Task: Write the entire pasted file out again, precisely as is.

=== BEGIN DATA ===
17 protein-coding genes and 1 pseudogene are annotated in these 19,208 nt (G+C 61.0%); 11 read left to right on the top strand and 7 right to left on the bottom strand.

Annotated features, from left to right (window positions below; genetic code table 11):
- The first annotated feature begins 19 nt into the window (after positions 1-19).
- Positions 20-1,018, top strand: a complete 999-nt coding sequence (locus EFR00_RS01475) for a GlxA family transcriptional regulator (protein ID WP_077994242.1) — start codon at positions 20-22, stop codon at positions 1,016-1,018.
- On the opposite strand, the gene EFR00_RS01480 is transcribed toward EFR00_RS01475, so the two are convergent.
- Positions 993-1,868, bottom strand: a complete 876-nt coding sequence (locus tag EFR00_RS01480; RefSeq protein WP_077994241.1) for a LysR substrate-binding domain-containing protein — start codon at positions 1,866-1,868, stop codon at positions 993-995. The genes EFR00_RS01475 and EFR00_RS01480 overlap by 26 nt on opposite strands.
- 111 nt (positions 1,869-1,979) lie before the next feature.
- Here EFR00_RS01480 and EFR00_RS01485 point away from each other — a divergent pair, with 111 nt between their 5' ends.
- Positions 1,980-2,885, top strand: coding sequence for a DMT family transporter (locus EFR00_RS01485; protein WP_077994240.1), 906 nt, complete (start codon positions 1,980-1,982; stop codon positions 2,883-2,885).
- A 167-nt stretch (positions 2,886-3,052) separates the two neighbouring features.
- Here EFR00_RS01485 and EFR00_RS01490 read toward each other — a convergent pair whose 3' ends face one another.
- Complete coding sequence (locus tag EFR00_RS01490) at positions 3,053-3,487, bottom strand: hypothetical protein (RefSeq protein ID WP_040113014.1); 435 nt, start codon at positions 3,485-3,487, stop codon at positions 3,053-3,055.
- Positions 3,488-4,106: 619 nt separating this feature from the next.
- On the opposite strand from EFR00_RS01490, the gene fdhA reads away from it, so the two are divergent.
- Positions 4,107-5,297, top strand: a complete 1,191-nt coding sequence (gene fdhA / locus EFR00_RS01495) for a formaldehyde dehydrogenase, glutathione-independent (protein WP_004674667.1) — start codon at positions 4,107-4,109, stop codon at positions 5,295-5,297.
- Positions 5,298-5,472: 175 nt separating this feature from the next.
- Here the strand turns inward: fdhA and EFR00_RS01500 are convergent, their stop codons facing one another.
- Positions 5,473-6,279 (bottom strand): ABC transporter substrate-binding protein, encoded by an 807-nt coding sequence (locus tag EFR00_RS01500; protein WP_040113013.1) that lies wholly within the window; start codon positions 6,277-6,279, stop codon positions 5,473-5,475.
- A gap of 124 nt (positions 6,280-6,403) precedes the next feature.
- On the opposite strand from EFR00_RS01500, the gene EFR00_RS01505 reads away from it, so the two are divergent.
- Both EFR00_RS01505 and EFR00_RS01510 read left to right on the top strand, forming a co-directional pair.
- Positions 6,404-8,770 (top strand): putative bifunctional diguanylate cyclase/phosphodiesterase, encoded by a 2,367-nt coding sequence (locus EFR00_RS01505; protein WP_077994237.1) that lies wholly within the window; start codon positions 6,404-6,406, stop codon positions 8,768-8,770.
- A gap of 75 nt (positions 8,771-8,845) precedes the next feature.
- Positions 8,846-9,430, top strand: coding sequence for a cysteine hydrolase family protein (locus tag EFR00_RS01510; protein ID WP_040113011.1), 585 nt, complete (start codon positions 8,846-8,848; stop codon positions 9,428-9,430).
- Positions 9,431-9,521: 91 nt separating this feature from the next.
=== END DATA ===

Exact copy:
17 protein-coding genes and 1 pseudogene are annotated in these 19,208 nt (G+C 61.0%); 11 read left to right on the top strand and 7 right to left on the bottom strand.

Annotated features, from left to right (window positions below; genetic code table 11):
- The first annotated feature begins 19 nt into the window (after positions 1-19).
- Positions 20-1,018, top strand: a complete 999-nt coding sequence (locus EFR00_RS01475) for a GlxA family transcriptional regulator (protein ID WP_077994242.1) — start codon at positions 20-22, stop codon at positions 1,016-1,018.
- On the opposite strand, the gene EFR00_RS01480 is transcribed toward EFR00_RS01475, so the two are convergent.
- Positions 993-1,868, bottom strand: a complete 876-nt coding sequence (locus tag EFR00_RS01480; RefSeq protein WP_077994241.1) for a LysR substrate-binding domain-containing protein — start codon at positions 1,866-1,868, stop codon at positions 993-995. The genes EFR00_RS01475 and EFR00_RS01480 overlap by 26 nt on opposite strands.
- 111 nt (positions 1,869-1,979) lie before the next feature.
- Here EFR00_RS01480 and EFR00_RS01485 point away from each other — a divergent pair, with 111 nt between their 5' ends.
- Positions 1,980-2,885, top strand: coding sequence for a DMT family transporter (locus EFR00_RS01485; protein WP_077994240.1), 906 nt, complete (start codon positions 1,980-1,982; stop codon positions 2,883-2,885).
- A 167-nt stretch (positions 2,886-3,052) separates the two neighbouring features.
- Here EFR00_RS01485 and EFR00_RS01490 read toward each other — a convergent pair whose 3' ends face one another.
- Complete coding sequence (locus tag EFR00_RS01490) at positions 3,053-3,487, bottom strand: hypothetical protein (RefSeq protein ID WP_040113014.1); 435 nt, start codon at positions 3,485-3,487, stop codon at positions 3,053-3,055.
- Positions 3,488-4,106: 619 nt separating this feature from the next.
- On the opposite strand from EFR00_RS01490, the gene fdhA reads away from it, so the two are divergent.
- Positions 4,107-5,297, top strand: a complete 1,191-nt coding sequence (gene fdhA / locus EFR00_RS01495) for a formaldehyde dehydrogenase, glutathione-independent (protein WP_004674667.1) — start codon at positions 4,107-4,109, stop codon at positions 5,295-5,297.
- Positions 5,298-5,472: 175 nt separating this feature from the next.
- Here the strand turns inward: fdhA and EFR00_RS01500 are convergent, their stop codons facing one another.
- Positions 5,473-6,279 (bottom strand): ABC transporter substrate-binding protein, encoded by an 807-nt coding sequence (locus tag EFR00_RS01500; protein WP_040113013.1) that lies wholly within the window; start codon positions 6,277-6,279, stop codon positions 5,473-5,475.
- A gap of 124 nt (positions 6,280-6,403) precedes the next feature.
- On the opposite strand from EFR00_RS01500, the gene EFR00_RS01505 reads away from it, so the two are divergent.
- Both EFR00_RS01505 and EFR00_RS01510 read left to right on the top strand, forming a co-directional pair.
- Positions 6,404-8,770 (top strand): putative bifunctional diguanylate cyclase/phosphodiesterase, encoded by a 2,367-nt coding sequence (locus EFR00_RS01505; protein WP_077994237.1) that lies wholly within the window; start codon positions 6,404-6,406, stop codon positions 8,768-8,770.
- A gap of 75 nt (positions 8,771-8,845) precedes the next feature.
- Positions 8,846-9,430, top strand: coding sequence for a cysteine hydrolase family protein (locus tag EFR00_RS01510; protein ID WP_040113011.1), 585 nt, complete (start codon positions 8,846-8,848; stop codon positions 9,428-9,430).
- Positions 9,431-9,521: 91 nt separating this feature from the next.